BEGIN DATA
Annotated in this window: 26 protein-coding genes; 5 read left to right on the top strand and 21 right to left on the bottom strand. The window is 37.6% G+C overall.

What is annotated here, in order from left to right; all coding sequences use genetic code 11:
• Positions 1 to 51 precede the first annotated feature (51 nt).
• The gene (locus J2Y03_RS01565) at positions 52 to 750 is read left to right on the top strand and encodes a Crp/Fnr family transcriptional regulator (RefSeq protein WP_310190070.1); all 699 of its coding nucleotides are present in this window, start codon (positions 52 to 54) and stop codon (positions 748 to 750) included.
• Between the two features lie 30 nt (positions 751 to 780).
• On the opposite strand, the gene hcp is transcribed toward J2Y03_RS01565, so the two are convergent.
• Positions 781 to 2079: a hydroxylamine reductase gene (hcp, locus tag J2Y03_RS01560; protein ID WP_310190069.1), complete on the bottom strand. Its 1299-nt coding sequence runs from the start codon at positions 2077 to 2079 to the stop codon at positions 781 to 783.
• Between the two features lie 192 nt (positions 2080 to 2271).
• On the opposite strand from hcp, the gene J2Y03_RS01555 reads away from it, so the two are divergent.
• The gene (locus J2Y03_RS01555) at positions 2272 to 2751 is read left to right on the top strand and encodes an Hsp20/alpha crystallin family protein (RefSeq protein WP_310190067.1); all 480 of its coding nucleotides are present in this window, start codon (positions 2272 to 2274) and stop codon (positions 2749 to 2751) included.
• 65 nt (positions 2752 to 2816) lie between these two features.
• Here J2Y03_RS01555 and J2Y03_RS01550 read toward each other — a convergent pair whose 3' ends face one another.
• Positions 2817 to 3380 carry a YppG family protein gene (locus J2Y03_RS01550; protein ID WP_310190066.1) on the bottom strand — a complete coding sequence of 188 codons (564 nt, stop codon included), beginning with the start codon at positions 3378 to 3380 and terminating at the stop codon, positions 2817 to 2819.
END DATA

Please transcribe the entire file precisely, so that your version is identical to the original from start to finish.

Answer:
Annotated in this window: 26 protein-coding genes; 5 read left to right on the top strand and 21 right to left on the bottom strand. The window is 37.6% G+C overall.

What is annotated here, in order from left to right; all coding sequences use genetic code 11:
• Positions 1 to 51 precede the first annotated feature (51 nt).
• The gene (locus J2Y03_RS01565) at positions 52 to 750 is read left to right on the top strand and encodes a Crp/Fnr family transcriptional regulator (RefSeq protein WP_310190070.1); all 699 of its coding nucleotides are present in this window, start codon (positions 52 to 54) and stop codon (positions 748 to 750) included.
• Between the two features lie 30 nt (positions 751 to 780).
• On the opposite strand, the gene hcp is transcribed toward J2Y03_RS01565, so the two are convergent.
• Positions 781 to 2079: a hydroxylamine reductase gene (hcp, locus tag J2Y03_RS01560; protein ID WP_310190069.1), complete on the bottom strand. Its 1299-nt coding sequence runs from the start codon at positions 2077 to 2079 to the stop codon at positions 781 to 783.
• Between the two features lie 192 nt (positions 2080 to 2271).
• On the opposite strand from hcp, the gene J2Y03_RS01555 reads away from it, so the two are divergent.
• The gene (locus J2Y03_RS01555) at positions 2272 to 2751 is read left to right on the top strand and encodes an Hsp20/alpha crystallin family protein (RefSeq protein WP_310190067.1); all 480 of its coding nucleotides are present in this window, start codon (positions 2272 to 2274) and stop codon (positions 2749 to 2751) included.
• 65 nt (positions 2752 to 2816) lie between these two features.
• Here J2Y03_RS01555 and J2Y03_RS01550 read toward each other — a convergent pair whose 3' ends face one another.
• Positions 2817 to 3380 carry a YppG family protein gene (locus J2Y03_RS01550; protein ID WP_310190066.1) on the bottom strand — a complete coding sequence of 188 codons (564 nt, stop codon included), beginning with the start codon at positions 3378 to 3380 and terminating at the stop codon, positions 2817 to 2819.